If some ballyhoo will accrue some spotlight to both sites, all the better!

    Thanks for your great work!

  • Vicki Vance

    I liked your site the best by far during the election, Sam. The simplicity was reassuring. I think a lot of people thought the same. I still check in every day. I tried 538 a couple of times, but it just didn’t do it for me. Anyhow, you won whether you get the credit or not. Also, you have your other life – this is just a sidelight for you. By the way – I am buying your book for my daughter for Christmas.

  • Michael

    I felt that Silver’s assumptions and simulations were the least interesting part of 538, and that Sean Quinn’s reporting and Brett Marty’s photography were the best things over there. Not that I’m suggesting you hire a reporter and a photographer for the next cycle, Sam.

    Then again, considering Nate’s background, what else would we expect from him? Running simulations is what baseball stats geeks do. It’s a reasonable way of attempting to translate statistical analysis of individual player performances into predictions of team level outcomes. It’s also fun. His mistake, if there was one, lies in drawing an analogy between a protracted contest like a baseball season and a discrete event like an election.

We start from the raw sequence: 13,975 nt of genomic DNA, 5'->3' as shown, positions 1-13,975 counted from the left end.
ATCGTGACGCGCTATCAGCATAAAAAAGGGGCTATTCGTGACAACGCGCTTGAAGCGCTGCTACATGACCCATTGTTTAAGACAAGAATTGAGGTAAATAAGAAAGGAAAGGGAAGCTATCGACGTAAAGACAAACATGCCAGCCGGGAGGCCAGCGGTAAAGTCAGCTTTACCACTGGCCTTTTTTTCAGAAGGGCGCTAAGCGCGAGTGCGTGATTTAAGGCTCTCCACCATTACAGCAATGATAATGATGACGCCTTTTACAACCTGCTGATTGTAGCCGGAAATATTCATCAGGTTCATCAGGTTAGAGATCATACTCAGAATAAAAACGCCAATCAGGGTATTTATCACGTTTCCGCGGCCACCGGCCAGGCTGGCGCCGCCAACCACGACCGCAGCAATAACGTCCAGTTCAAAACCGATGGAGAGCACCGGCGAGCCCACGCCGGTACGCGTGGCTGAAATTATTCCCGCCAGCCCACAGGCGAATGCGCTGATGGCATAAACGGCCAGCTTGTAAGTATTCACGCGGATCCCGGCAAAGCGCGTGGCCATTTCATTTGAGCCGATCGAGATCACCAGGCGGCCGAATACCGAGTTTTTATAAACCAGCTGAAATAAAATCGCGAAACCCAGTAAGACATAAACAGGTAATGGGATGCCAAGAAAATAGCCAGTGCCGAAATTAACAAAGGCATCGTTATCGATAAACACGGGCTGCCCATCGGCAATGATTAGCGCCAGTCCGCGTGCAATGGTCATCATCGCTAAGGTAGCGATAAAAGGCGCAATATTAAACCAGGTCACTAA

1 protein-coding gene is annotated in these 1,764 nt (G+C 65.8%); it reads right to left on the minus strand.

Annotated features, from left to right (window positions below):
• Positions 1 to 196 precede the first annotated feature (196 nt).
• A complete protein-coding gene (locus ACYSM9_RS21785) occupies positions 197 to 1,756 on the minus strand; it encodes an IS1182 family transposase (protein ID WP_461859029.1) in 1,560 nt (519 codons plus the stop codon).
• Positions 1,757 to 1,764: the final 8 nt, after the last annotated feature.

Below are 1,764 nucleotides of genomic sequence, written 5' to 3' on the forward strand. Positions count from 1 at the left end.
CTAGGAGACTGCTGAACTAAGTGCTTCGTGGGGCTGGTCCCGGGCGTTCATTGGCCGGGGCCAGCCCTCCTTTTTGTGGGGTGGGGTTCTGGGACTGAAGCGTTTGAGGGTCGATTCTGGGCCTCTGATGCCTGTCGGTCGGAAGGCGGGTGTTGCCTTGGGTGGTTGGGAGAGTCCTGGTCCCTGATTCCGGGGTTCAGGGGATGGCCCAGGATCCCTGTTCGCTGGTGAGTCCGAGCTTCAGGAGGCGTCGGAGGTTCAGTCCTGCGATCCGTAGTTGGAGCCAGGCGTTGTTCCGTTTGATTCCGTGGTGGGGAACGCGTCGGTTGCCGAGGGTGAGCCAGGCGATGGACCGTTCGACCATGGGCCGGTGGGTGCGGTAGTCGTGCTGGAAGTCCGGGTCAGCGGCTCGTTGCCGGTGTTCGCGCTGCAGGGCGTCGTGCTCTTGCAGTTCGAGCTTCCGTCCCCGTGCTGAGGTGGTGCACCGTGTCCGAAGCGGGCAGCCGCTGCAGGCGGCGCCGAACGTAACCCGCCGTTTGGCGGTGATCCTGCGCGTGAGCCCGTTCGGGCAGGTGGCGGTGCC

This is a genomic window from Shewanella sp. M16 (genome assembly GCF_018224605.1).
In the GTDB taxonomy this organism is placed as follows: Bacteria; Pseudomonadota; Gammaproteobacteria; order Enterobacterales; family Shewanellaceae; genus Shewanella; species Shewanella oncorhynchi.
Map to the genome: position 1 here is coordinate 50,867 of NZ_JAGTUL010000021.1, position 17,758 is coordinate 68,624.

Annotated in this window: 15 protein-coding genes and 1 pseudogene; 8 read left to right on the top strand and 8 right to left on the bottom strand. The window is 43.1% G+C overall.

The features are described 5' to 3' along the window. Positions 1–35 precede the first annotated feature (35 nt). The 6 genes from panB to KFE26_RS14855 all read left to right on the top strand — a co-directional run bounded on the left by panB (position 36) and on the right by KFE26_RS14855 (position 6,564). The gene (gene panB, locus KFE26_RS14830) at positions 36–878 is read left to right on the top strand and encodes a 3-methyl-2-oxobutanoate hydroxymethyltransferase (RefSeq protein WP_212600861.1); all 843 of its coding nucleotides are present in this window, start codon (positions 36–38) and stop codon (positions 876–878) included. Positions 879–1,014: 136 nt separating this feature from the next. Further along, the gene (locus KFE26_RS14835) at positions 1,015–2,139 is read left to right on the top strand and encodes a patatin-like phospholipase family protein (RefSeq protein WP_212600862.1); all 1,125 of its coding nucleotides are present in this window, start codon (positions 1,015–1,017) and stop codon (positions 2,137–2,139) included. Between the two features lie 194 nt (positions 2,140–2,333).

As far as I know, Nate’s only substantive criticism of Sam’s simple meta-analysis was that it addressed “a largely meaningless question” — namely, what would be the likely outcome if the election were held today. If you want to predict the future, as Silver claimed he was trying to do, then you’re going to have to make some assumptions. If you’re assumptions turn out to be more correct than other folks’ assumptions, then you stand a better chance of predicting the outcome of an election that’s a couple of months away. But the closer you get to election day, the less value there is in any tweaking you might want to do, since there’s really no future left to predict. When the election is tomorrow, the answer to the question “what would happen if the election were held today?” is pretty much exactly what you’re looking for.